Thank you for reading this blog. And if you've been here for all of its nearly seven years offering classical music and opera coverage and criticism, thank you.

Tuesday, November 26, 2013

Opera Review: Absolute Beginners

Fresh blood revives Der Rosenkavalier at the Met.
by Paul J. Pelkonen

Silver polish: Sophie (Erin Morley, left) receives the silver rose from Octavian
(Alice Coote) in Act II of Der Rosenkavalier. Photo by Cory Weaver © 2013 The Metropolitan Opera.
A revival of Der Rosenkavalier (particularly in the Metropolitan Opera's sturdy, attractive, and 44-year-old production) is always welcome. The opera premiered at the Metropolitan Opera a century ago, enchanting listeners with its mix of comedy and sentiment, spurred on by irresistible waltzes that make it Richard Strauss' most popular stage work. This is one of the house's oldest shows, a company classic enjoying its last revival before retirement. (Apparently, a new production is projected to open the 2016 season.)

Sunday, November 24, 2013

Opera Review: A Fish This Big

Peter Grimes marks the Britten centennial at Carnegie Hall.
by Paul J. Pelkonen
The Scallop, sculpture dedicated to Benjamin Britten, sits on the beach in his hometown of Aldeburgh.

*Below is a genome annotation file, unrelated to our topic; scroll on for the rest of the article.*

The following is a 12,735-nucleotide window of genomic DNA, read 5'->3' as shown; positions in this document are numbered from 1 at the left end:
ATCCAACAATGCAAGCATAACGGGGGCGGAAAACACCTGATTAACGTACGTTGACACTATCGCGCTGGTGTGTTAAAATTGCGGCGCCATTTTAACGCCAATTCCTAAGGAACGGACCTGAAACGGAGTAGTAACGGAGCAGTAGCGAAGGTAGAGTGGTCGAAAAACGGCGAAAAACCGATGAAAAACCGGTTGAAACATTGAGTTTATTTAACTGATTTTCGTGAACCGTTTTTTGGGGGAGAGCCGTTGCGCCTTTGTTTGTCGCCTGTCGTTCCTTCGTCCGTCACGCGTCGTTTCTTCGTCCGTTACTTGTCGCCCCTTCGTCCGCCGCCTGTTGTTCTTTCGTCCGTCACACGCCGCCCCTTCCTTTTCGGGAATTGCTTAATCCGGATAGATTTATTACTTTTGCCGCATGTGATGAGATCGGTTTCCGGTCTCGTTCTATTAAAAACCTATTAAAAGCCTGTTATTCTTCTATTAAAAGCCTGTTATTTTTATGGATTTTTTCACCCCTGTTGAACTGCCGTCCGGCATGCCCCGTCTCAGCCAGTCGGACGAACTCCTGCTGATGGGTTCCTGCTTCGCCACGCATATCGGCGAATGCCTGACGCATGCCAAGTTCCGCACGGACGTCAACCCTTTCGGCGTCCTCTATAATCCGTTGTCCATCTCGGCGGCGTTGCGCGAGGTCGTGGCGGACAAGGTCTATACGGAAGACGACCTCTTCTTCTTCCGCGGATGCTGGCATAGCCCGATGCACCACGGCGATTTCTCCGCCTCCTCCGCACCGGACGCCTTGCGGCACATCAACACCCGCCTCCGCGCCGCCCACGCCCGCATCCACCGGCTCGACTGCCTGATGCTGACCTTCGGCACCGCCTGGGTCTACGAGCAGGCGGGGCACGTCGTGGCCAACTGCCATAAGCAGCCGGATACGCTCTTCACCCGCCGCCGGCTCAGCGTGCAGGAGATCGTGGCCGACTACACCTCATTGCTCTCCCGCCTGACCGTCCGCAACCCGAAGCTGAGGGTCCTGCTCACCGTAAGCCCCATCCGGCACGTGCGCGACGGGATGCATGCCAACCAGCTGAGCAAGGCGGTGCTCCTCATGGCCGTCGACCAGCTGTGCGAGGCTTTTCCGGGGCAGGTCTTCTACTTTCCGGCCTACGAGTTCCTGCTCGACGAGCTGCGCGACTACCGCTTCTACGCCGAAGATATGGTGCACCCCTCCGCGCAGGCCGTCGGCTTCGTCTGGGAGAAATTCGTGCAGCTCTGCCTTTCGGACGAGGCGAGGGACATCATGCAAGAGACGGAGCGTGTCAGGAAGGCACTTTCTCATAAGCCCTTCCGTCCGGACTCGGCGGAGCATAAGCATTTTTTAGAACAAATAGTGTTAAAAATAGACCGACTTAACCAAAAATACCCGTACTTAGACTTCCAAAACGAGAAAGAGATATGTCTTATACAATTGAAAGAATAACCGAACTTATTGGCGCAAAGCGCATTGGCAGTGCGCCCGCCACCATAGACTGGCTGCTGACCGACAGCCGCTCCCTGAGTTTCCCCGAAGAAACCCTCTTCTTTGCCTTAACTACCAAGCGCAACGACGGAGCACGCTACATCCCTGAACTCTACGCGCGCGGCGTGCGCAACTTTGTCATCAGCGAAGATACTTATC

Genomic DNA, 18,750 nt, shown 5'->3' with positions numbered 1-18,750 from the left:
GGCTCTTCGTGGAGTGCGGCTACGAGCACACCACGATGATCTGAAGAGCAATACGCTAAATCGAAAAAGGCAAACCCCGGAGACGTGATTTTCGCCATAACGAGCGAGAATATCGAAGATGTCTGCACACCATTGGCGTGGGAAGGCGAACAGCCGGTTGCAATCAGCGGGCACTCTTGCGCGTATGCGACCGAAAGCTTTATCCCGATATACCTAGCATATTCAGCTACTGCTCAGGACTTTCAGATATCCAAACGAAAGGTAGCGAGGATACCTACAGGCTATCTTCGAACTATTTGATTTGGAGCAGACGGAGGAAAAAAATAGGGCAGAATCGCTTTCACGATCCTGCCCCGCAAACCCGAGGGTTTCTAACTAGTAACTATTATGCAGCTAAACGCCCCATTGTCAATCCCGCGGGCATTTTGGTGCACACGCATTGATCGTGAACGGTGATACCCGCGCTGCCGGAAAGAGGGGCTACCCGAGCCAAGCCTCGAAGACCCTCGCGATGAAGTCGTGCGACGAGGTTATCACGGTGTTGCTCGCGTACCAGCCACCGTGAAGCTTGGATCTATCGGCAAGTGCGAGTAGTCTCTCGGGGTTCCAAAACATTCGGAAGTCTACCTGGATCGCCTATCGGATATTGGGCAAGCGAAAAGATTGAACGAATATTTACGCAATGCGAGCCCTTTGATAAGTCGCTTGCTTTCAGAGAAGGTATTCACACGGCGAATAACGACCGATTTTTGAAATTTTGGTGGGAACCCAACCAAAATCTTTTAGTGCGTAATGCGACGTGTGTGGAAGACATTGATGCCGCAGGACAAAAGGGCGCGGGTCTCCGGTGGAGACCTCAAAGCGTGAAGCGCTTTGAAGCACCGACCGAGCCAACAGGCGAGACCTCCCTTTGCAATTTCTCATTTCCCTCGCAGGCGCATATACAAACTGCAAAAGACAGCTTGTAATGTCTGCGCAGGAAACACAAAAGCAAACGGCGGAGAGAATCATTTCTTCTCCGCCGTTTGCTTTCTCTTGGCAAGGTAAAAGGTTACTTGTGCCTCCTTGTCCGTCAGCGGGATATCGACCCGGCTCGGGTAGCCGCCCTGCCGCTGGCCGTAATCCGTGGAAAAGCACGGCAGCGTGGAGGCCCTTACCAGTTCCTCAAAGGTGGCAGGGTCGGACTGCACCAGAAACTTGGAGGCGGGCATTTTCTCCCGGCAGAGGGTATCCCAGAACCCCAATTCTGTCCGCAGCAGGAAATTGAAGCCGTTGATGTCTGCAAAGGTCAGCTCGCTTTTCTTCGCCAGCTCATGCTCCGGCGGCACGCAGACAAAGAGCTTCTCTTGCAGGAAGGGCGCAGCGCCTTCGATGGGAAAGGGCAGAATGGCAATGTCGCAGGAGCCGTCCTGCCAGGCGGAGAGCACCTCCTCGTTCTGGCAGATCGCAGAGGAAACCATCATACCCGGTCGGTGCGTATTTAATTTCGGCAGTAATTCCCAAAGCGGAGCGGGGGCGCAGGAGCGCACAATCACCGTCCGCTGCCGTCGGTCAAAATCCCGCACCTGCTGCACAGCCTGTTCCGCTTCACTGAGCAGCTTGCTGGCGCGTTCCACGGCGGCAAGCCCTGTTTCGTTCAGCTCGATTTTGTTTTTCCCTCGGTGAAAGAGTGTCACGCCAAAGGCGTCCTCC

The inscription "I hear those voices, they will not be drowned" is from the libretto of Peter Grimes.
Sculpture by Maggi Hamblin © 2003 the artist. Photo under license from Wikimedia Commons.
Benjamin Britten's 1945 opera Peter Grimes remains the most enduring of the composer's stage works. One of the few major works from the mid-20th century that has a secure place in the international operatic repertory, it was the ideal choice for a celebration of the composer's 100th birthday on Friday night at Carnegie Hall. And there was no better choice for this tale of an individual against the oppression of a community than the St. Louis Symphony, here under the baton of its music director David Robertson.

Friday, November 22, 2013

Concert Review: When Springtime Came in Autumn

The New York Philharmonic celebrates Benjamin Britten.
by Paul J. Pelkonen
Benjamin Britten. Photo by Yousuf Karsh © Wikimedia Commons.
Today is the name day of St. Cecilia, patron saint of musicians. It's also the 100th birthday of British composer Benjamin Britten. To commemorate the latter occasion, the New York Philharmonic scheduled three performances of the composer's lesser known works this week: the Serenade for Tenor, Horn and Strings and the Spring Symphony. The performances were intended to provide a showcase for Paul Appleby, who would sing the tenor parts in each piece.

Thursday, November 21, 2013

Opera Review: An Invasion, Tastefully Decorated

The Juilliard School presents Handel's Radamisto.
by Paul J. Pelkonen
Radamisto (John Holiday) consoles Zenobia (Virginie Verrez) in a scene from Handel's Radamisto.
Photo by Nan Melville © 2013 The Juilliard School.